Second, I need to finish setting up my Language area. On my shelves right now: the sandpaper letters, the movable alphabet, the metal inset stand, and that's it. Although my four-year-old likes math and enjoys the activities, she's most interested in reading and writing. When she's excited about something, she has a wonderful attitude and is extremely cooperative. I think the bulk of her complaints last week stemmed from boredom. After all, she's had a year of Montessori, and I think she's being forced to repeat some things as we get up to speed. Next week, I plan to have new activities set up with her in mind, and I'm very hopeful that things will go smoother.

Third, I plan to have a talk with my daughter and explain to her that - ONLY when we're in the classroom - she needs to work independently. When we're outside of school-time, I'm all hers, but during school, she needs to work by herself 1) because I already know these things and she needs to learn them herself (thanks Stephanie! :) and 2) because I'm the teacher, and I need to be available to help the other students. I think she'll be more cooperative if she knows that I'll work with her whenever she wants outside of class-time.

During our Independent Work time on Wednesday, Miss C's son worked with a lot of Practical Life activities, Miss K's daughter worked with the long red rods, she and my daughter worked with the numbers and counters, my daughter worked with the limited bead material, and each of them did metal inset work.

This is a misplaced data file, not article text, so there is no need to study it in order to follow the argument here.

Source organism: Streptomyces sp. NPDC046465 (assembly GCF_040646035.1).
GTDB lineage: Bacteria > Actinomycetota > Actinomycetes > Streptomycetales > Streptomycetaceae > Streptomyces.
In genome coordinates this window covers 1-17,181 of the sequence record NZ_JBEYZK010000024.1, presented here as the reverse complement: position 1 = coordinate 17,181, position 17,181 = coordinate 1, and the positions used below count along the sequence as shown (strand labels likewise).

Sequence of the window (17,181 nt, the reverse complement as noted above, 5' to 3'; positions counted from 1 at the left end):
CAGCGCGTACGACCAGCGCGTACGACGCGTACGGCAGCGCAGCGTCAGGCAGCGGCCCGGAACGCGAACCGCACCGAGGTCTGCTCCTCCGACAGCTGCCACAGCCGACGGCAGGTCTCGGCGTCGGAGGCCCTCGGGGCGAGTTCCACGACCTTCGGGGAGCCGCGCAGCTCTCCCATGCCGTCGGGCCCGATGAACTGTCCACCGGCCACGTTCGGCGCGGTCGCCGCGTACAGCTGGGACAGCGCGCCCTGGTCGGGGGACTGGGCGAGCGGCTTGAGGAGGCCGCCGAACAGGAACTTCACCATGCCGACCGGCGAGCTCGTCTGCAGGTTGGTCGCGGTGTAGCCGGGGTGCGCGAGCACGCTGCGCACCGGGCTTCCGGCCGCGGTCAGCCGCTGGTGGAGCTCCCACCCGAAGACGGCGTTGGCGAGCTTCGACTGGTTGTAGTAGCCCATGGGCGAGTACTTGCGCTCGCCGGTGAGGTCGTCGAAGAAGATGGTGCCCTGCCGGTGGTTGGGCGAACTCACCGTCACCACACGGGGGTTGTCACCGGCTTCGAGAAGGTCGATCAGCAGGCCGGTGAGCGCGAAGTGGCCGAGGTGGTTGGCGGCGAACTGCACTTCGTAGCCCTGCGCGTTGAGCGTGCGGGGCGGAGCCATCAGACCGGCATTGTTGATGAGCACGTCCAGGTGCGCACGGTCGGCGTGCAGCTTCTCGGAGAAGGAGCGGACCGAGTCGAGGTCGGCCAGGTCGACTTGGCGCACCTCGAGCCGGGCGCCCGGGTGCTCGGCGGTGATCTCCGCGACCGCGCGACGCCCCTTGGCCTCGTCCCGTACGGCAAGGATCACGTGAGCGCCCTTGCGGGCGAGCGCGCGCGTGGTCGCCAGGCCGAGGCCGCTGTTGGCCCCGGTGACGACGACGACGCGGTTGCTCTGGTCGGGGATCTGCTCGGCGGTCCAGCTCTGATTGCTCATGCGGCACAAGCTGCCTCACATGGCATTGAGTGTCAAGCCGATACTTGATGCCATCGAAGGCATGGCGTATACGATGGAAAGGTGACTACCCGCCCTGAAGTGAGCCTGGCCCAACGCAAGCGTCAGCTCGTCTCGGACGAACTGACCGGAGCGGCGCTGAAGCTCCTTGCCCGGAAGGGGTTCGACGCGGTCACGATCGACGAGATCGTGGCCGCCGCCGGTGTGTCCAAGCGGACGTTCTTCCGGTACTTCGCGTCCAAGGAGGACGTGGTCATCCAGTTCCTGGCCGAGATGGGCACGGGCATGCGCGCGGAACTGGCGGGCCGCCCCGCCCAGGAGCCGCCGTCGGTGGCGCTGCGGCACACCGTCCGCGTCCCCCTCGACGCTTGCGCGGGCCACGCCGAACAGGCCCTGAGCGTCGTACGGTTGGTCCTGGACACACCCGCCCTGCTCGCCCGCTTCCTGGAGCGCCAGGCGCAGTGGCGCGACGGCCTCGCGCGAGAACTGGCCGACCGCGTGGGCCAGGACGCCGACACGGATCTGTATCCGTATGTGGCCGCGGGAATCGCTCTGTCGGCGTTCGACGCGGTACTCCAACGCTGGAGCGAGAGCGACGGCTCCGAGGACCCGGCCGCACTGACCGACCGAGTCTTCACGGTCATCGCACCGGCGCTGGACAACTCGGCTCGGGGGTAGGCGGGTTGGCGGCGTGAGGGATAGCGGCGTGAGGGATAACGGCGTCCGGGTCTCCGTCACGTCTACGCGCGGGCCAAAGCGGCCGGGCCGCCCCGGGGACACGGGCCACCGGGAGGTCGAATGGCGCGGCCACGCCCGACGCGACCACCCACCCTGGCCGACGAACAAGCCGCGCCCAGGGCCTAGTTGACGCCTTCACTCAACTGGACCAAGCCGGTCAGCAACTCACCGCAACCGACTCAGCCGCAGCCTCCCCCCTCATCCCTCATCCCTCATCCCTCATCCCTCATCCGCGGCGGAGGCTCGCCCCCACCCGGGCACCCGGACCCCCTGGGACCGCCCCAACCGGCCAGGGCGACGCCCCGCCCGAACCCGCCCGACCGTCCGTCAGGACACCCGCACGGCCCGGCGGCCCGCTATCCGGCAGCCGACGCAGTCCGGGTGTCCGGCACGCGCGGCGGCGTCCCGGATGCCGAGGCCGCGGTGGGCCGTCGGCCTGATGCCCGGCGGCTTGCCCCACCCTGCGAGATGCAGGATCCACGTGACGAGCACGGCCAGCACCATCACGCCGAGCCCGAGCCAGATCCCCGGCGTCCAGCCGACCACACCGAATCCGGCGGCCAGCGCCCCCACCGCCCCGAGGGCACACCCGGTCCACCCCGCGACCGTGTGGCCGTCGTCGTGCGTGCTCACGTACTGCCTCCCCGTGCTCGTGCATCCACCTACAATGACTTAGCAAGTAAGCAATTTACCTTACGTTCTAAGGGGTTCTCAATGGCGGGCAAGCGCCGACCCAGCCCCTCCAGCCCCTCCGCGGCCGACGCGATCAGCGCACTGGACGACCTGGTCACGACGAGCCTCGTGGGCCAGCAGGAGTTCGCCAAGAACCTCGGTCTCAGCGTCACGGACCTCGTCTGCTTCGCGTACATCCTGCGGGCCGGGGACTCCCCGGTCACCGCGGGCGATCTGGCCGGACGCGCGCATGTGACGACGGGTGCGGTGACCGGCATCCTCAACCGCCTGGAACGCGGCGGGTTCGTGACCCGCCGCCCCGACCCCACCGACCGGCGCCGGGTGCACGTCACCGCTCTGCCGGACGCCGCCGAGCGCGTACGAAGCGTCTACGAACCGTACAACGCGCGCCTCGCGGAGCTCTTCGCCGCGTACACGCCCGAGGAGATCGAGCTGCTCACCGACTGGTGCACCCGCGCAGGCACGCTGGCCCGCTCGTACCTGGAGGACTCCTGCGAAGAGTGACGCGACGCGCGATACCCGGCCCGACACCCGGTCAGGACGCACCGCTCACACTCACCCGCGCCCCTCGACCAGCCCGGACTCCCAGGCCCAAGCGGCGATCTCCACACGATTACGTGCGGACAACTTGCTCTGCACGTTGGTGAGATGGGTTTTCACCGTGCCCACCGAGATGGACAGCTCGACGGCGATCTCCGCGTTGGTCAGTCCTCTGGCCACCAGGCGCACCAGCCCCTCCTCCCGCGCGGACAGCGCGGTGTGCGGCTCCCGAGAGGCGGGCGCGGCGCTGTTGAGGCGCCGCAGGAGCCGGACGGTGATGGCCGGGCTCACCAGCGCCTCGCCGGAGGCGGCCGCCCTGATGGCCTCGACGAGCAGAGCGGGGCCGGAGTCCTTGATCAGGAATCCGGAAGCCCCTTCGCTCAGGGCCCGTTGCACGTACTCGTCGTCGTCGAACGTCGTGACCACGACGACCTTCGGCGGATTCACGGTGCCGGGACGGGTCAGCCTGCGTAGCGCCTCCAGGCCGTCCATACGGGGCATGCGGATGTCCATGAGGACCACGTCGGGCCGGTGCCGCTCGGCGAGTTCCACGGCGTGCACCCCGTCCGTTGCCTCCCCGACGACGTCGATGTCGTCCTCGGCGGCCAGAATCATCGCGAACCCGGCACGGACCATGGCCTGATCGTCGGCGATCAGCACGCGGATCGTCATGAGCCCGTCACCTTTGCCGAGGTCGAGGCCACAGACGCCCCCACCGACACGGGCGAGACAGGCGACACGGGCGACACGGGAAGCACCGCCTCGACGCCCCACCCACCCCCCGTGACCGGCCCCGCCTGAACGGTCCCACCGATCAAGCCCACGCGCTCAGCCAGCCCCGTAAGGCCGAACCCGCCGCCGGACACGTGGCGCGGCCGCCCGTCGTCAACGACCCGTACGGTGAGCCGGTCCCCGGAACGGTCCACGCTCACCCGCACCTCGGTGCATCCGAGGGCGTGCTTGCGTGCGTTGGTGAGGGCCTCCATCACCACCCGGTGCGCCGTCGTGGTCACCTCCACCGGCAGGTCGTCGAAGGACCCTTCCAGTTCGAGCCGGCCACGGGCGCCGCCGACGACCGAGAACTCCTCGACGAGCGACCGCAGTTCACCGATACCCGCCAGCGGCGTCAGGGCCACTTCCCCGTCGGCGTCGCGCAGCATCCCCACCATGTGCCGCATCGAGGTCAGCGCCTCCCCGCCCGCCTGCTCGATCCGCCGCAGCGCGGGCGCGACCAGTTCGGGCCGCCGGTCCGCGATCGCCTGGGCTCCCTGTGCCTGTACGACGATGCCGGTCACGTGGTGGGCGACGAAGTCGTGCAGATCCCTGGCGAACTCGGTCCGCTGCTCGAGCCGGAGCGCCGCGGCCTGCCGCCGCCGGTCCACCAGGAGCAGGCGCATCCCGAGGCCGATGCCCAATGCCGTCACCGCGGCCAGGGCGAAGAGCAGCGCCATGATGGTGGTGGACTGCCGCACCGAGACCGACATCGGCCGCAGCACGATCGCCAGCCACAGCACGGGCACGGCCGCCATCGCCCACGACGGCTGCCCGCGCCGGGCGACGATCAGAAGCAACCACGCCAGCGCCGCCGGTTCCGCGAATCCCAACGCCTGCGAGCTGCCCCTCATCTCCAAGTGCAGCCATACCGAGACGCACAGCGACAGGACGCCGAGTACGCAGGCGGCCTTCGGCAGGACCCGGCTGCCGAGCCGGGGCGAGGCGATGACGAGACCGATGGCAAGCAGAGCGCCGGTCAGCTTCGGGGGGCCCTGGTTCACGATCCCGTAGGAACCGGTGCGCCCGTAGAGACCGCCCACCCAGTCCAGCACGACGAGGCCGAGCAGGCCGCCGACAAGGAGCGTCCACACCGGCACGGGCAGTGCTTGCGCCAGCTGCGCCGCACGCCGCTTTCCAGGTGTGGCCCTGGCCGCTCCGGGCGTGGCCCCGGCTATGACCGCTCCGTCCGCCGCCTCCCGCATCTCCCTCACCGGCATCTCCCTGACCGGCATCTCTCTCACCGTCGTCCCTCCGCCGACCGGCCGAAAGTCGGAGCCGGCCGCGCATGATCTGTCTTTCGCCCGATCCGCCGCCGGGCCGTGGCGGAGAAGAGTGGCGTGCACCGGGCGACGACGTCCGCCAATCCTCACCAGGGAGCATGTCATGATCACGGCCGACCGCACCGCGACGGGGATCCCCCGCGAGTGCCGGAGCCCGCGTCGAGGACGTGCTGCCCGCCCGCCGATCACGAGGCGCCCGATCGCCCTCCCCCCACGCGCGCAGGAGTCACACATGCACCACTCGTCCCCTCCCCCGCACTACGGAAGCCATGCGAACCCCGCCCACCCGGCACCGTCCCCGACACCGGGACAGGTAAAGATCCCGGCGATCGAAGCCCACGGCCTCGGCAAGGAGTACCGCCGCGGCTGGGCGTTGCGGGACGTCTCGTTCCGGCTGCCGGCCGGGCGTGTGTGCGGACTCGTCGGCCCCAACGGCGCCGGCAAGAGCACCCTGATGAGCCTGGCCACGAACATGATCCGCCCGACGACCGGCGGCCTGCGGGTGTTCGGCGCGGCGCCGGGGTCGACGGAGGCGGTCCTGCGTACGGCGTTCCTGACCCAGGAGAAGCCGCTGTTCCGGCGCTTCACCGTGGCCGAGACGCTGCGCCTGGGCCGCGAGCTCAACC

Miss C's son using a spoon to transfer split peas between two bowls:

For our Enrichment activity (which would have been PE but for Miss D's absence), Miss C led the kids in a really neat Arts & Crafts flag project that reinforced the US-themed lessons Miss K has been working on in Circle Time:

And now I'm off to get to work on my Language area!

Wednesday, September 10, 2008

Can You Help Me, Please?

"Can you watch me, please, Mommy?"
"Can you do it with me, please?"
"I'm tired, Mommy, can you help me put this away, please?"
"But I can't do it by myself, I need your help, please."

These were constant refrains in the classroom today, not only from my child, but also Miss K's (although to a lesser extent).

So to all you homeschooling Montessorians out there, I ask you: Can you help me, please?

How do you get your child to cooperate in a Montessori setting when you are the teacher?



Tuesday, September 9, 2008

A Homemade Montessori Birthday Celebration

Today is my middle daughter's second birthday, and we did our best to replicate the Montessori-style birthday celebration that my oldest daughter experienced last year when she attended Montessori.